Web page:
You know how the song goes. It’s the same as all the other love songs. What the world needs now. All you need is love. Love will keep us together. Love makes the world go ‘round. Love is always the answer. Sounds wonderful until reality hits. Our definitions, expressions, and expectations of love are so varied. Human love is highly flawed because, um, well—it’s human.

        Jesus stated that the greatest expression of love is to lay down one’s life for another.  I used to think He was referring to the fiery stake, the coliseum, or the foxhole. That’s awfully convenient thinking for a woman living in tree-lined suburbia. It had taken twenty years of marriage, fifteen years of motherhood, thirty years of Christianity and countless relationships—before I finally began to grasp what “laying down one’s life” looks like. Unfortunately, comprehension does not always produce desired behavior.

     The Apostle Paul made that quite clear. (I do, I don’t, I want, I can’t…)  My love is finite and not always kind (ask Frank). My love is often impatient and prone to outbursts of frustration (ask my kids). My love takes offense and keeps a record of wrongs (ask my friends). My love is often self-seeking and does not naturally look to wash the feet of others (ask my pastor). And as I look around me, I realize I’m not alone. I don’t need to visit a war torn country to observe man’s inhumanity to man. I can watch it at my own dinner table, during the P.T.A. meeting or in the toy section of Target. Once in a while, it can even be observed in the church lobby.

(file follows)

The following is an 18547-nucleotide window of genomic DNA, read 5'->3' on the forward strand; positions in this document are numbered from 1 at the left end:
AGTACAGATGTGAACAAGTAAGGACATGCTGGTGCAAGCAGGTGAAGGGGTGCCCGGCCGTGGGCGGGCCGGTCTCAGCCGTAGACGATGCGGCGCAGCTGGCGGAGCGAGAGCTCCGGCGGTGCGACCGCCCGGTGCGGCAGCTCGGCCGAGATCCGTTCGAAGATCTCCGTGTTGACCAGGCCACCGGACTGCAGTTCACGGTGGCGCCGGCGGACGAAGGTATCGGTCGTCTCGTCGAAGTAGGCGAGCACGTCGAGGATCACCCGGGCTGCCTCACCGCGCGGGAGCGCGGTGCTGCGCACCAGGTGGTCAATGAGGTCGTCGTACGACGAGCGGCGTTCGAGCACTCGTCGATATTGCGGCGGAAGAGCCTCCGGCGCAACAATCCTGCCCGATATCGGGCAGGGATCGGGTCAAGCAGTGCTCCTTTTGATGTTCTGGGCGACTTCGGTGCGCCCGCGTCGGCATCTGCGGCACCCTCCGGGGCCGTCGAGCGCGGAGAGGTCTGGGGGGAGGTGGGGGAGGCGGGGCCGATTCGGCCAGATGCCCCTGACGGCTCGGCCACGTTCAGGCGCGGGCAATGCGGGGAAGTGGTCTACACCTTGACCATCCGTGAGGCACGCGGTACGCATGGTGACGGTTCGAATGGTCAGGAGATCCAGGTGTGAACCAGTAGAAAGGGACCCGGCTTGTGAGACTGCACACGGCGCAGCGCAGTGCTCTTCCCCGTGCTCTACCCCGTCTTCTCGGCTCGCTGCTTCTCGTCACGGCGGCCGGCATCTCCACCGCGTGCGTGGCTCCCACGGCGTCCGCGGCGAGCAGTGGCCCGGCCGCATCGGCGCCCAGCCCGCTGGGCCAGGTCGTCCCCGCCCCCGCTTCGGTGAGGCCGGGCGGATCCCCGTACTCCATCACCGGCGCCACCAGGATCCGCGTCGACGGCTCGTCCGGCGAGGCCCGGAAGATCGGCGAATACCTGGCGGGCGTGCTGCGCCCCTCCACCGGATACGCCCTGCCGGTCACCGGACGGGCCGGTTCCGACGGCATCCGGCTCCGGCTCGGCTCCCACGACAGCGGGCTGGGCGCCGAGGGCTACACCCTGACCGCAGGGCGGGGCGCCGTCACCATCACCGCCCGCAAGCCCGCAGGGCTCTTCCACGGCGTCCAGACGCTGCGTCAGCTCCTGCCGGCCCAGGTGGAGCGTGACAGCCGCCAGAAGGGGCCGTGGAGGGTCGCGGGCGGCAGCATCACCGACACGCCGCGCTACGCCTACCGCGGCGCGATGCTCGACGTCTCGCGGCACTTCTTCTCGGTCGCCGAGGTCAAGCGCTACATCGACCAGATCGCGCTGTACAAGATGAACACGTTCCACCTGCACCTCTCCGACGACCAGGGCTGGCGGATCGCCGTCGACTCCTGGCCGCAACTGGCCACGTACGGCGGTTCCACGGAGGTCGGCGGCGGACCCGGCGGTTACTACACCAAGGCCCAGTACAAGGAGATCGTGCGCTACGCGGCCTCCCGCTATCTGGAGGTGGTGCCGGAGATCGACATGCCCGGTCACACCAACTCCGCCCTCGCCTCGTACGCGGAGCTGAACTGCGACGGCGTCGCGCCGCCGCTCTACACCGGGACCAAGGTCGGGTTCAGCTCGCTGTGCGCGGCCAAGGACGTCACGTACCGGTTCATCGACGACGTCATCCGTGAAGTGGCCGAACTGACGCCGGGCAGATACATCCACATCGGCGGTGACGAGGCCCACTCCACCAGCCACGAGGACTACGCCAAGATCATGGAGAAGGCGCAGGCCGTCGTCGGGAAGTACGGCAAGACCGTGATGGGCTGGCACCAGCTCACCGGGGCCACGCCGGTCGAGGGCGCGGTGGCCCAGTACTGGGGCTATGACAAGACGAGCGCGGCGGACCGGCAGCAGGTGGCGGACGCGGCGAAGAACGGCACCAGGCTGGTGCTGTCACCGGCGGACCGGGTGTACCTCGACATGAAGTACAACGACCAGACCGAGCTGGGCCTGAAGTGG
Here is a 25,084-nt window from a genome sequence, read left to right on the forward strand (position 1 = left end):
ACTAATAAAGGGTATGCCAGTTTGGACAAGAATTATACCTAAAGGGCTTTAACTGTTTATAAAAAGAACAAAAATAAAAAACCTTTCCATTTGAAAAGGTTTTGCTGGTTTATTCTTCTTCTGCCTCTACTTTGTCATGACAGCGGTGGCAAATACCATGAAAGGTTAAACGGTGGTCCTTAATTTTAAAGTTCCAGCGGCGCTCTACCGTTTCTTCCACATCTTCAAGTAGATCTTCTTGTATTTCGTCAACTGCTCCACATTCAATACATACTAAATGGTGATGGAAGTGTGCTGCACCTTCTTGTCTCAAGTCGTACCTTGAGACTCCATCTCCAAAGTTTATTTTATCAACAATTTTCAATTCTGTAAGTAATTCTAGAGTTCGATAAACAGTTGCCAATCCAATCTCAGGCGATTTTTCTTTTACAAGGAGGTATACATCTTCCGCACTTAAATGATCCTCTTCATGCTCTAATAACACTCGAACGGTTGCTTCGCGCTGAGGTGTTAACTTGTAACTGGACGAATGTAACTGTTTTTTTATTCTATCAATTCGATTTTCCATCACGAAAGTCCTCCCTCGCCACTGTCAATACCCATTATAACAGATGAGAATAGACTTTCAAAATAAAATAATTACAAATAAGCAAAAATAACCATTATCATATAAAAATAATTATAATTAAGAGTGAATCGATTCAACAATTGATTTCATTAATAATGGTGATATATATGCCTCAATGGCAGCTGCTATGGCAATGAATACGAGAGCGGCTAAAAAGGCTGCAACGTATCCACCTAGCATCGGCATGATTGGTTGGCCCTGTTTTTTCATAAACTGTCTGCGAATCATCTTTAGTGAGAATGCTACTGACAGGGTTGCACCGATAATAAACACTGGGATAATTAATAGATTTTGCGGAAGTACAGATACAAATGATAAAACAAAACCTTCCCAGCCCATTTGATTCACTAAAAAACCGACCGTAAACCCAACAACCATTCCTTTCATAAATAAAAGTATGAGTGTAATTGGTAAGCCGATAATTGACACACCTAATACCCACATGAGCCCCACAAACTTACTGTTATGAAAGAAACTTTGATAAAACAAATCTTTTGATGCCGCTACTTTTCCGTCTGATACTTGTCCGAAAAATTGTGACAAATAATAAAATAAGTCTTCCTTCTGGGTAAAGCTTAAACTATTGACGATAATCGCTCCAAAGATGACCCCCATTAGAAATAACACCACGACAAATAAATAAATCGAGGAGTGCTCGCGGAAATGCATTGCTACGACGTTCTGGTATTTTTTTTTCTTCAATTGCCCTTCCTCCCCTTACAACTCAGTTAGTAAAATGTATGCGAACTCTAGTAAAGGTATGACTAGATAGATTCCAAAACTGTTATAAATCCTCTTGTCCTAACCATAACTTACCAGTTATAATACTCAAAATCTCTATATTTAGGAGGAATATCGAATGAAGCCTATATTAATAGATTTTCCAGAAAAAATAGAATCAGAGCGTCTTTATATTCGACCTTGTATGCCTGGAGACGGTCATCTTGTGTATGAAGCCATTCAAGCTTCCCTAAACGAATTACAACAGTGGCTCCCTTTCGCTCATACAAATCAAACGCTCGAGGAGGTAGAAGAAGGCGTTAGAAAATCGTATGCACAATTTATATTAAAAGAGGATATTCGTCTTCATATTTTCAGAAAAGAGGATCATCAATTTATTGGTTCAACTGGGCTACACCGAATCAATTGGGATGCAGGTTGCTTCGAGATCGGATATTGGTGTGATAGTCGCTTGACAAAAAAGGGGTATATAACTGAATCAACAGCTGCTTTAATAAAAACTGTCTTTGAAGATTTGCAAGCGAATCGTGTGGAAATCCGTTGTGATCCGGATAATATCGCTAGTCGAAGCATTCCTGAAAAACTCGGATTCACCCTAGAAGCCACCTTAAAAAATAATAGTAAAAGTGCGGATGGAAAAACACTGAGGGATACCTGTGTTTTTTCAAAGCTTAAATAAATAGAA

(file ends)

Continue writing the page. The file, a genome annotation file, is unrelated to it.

With all due respect to the modern oracles of pop culture, the mantra “I will love who I want, when I want, in the way I want…” just doesn’t cut the mustard. A recent magazine article quoted a female icon on her disdain for always doing what other people expect her to do.  She asserted, “I am through with the toxic behavior that forces me to do for others what I choose not to do. I have been delivered from all that harmful guilt. I no longer give anything or do anything or go anywhere unless I want to.”

      Unless she wants to? So much for denying one’s self, picking up the cross, and decreasing so God can increase. I suppose it’s for the best that this star doesn’t have kids. I can’t say changing diapers, standing on sidelines in drizzle, or driving in circles all day are tasks I want to do. The duties and sacrifices involved in marriage also require a large dose of selflessness. And true friendship that is not self-seeking is hard to find. You’re wealthy if you have found one true friendship.

Continue reading this article at “All You Need Is Love (A Biblical Remix) Part II